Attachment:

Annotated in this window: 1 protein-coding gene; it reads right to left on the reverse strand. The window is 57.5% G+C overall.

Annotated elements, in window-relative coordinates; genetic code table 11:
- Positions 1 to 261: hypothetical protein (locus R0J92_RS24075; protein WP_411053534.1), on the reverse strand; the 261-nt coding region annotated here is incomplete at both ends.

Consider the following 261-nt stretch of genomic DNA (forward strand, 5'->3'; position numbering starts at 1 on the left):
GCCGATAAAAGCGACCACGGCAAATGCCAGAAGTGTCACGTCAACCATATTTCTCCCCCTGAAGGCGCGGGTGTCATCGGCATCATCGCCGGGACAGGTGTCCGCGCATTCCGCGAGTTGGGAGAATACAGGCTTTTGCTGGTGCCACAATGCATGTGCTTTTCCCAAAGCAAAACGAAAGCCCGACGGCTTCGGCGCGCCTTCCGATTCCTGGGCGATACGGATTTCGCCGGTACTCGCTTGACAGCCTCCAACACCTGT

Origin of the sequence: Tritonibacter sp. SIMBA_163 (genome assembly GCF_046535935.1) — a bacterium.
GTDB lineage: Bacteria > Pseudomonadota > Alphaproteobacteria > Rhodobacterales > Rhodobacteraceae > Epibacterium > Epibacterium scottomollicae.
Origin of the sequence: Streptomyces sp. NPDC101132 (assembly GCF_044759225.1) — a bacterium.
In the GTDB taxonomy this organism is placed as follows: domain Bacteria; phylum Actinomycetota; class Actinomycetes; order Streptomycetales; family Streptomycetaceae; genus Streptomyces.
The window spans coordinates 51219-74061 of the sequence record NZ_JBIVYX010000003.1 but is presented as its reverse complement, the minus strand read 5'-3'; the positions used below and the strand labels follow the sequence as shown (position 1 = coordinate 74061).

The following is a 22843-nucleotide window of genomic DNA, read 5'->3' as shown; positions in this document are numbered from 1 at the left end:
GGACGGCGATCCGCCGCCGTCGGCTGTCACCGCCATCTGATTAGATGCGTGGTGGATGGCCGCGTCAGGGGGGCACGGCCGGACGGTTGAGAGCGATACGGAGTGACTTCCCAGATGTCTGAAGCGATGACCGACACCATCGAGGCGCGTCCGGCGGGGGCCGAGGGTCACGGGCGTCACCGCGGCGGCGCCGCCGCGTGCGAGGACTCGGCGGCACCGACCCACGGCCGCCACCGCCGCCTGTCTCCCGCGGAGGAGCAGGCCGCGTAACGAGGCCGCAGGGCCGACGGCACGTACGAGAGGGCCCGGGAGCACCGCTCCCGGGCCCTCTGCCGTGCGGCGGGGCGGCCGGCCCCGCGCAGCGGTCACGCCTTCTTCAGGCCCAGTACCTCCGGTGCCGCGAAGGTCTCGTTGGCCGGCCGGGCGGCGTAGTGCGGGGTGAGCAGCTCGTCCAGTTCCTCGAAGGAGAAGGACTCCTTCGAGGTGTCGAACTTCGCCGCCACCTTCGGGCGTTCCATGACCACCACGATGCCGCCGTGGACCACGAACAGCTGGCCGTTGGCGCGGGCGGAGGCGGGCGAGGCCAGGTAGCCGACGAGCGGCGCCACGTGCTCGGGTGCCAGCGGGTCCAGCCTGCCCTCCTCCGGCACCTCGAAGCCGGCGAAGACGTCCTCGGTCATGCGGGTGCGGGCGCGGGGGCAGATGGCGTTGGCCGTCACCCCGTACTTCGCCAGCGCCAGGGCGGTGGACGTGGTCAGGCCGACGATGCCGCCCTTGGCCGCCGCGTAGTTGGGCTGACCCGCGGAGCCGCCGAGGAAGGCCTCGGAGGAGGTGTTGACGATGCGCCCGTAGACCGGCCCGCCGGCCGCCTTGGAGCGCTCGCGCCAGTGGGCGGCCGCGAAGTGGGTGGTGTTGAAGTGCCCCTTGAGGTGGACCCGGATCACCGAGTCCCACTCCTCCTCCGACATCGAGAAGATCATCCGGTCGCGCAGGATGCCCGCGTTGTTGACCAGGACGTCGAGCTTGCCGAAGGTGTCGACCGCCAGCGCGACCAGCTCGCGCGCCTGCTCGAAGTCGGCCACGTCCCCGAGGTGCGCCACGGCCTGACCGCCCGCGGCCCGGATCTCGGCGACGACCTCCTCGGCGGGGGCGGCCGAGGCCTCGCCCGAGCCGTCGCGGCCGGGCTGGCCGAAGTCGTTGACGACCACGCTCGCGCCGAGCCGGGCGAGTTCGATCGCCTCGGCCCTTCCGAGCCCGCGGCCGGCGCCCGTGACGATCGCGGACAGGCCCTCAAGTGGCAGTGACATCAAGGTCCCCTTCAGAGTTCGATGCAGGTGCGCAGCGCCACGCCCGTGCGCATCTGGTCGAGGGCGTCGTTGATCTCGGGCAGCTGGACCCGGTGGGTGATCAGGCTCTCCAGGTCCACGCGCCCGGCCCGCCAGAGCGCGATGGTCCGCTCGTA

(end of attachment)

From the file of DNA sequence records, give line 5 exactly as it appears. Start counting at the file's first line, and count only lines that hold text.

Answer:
GCCGATAAAAGCGACCACGGCAAATGCCAGAAGTGTCACGTCAACCATATTTCTCCCCCTGAAGGCGCGGGTGTCATCGGCATCATCGCCGGGACAGGTGTCCGCGCATTCCGCGAGTTGGGAGAATACAGGCTTTTGCTGGTGCCACAATGCATGTGCTTTTCCCAAAGCAAAACGAAAGCCCGACGGCTTCGGCGCGCCTTCCGATTCCTGGGCGATACGGATTTCGCCGGTACTCGCTTGACAGCCTCCAACACCTGT